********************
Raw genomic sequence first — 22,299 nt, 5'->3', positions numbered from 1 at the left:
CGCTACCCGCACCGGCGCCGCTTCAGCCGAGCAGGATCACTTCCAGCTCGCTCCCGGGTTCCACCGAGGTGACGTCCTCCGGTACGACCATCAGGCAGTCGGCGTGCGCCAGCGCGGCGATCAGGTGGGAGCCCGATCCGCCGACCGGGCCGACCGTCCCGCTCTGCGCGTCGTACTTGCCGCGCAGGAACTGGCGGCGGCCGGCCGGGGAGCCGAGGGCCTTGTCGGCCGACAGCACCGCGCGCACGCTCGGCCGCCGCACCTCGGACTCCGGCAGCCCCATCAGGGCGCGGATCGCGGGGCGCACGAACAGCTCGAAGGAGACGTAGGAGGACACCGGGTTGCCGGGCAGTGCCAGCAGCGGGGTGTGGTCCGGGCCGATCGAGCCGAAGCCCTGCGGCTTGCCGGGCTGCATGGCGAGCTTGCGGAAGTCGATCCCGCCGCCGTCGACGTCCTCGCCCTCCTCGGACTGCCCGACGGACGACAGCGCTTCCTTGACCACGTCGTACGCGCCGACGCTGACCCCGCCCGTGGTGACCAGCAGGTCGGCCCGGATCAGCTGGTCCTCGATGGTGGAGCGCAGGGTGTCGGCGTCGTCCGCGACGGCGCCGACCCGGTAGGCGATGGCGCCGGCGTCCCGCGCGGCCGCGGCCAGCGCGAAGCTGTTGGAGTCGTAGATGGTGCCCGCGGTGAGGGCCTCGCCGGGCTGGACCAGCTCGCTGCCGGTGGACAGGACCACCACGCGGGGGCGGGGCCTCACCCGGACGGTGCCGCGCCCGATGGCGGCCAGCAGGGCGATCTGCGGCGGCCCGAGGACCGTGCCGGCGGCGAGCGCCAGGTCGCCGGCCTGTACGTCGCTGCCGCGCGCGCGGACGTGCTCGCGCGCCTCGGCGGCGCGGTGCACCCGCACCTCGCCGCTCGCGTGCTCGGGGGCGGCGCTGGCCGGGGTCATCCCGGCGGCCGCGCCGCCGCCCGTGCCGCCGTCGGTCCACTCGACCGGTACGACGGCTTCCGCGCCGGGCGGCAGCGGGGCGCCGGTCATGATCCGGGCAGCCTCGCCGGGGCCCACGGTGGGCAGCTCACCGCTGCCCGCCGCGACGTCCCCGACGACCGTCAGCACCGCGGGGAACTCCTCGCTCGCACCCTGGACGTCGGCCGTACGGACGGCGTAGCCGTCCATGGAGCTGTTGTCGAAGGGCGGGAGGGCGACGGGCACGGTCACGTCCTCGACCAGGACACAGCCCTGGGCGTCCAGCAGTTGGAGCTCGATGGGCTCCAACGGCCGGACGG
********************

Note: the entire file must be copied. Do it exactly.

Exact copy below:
Raw genomic sequence first — 22,299 nt, 5'->3', positions numbered from 1 at the left:
CGCTACCCGCACCGGCGCCGCTTCAGCCGAGCAGGATCACTTCCAGCTCGCTCCCGGGTTCCACCGAGGTGACGTCCTCCGGTACGACCATCAGGCAGTCGGCGTGCGCCAGCGCGGCGATCAGGTGGGAGCCCGATCCGCCGACCGGGCCGACCGTCCCGCTCTGCGCGTCGTACTTGCCGCGCAGGAACTGGCGGCGGCCGGCCGGGGAGCCGAGGGCCTTGTCGGCCGACAGCACCGCGCGCACGCTCGGCCGCCGCACCTCGGACTCCGGCAGCCCCATCAGGGCGCGGATCGCGGGGCGCACGAACAGCTCGAAGGAGACGTAGGAGGACACCGGGTTGCCGGGCAGTGCCAGCAGCGGGGTGTGGTCCGGGCCGATCGAGCCGAAGCCCTGCGGCTTGCCGGGCTGCATGGCGAGCTTGCGGAAGTCGATCCCGCCGCCGTCGACGTCCTCGCCCTCCTCGGACTGCCCGACGGACGACAGCGCTTCCTTGACCACGTCGTACGCGCCGACGCTGACCCCGCCCGTGGTGACCAGCAGGTCGGCCCGGATCAGCTGGTCCTCGATGGTGGAGCGCAGGGTGTCGGCGTCGTCCGCGACGGCGCCGACCCGGTAGGCGATGGCGCCGGCGTCCCGCGCGGCCGCGGCCAGCGCGAAGCTGTTGGAGTCGTAGATGGTGCCCGCGGTGAGGGCCTCGCCGGGCTGGACCAGCTCGCTGCCGGTGGACAGGACCACCACGCGGGGGCGGGGCCTCACCCGGACGGTGCCGCGCCCGATGGCGGCCAGCAGGGCGATCTGCGGCGGCCCGAGGACCGTGCCGGCGGCGAGCGCCAGGTCGCCGGCCTGTACGTCGCTGCCGCGCGCGCGGACGTGCTCGCGCGCCTCGGCGGCGCGGTGCACCCGCACCTCGCCGCTCGCGTGCTCGGGGGCGGCGCTGGCCGGGGTCATCCCGGCGGCCGCGCCGCCGCCCGTGCCGCCGTCGGTCCACTCGACCGGTACGACGGCTTCCGCGCCGGGCGGCAGCGGGGCGCCGGTCATGATCCGGGCAGCCTCGCCGGGGCCCACGGTGGGCAGCTCACCGCTGCCCGCCGCGACGTCCCCGACGACCGTCAGCACCGCGGGGAACTCCTCGCTCGCACCCTGGACGTCGGCCGTACGGACGGCGTAGCCGTCCATGGAGCTGTTGTCGAAGGGCGGGAGGGCGACGGGCACGGTCACGTCCTCGACCAGGACACAGCCCTGGGCGTCCAGCAGTTGGAGCTCGATGGGCTCCAACGGCCGGACGG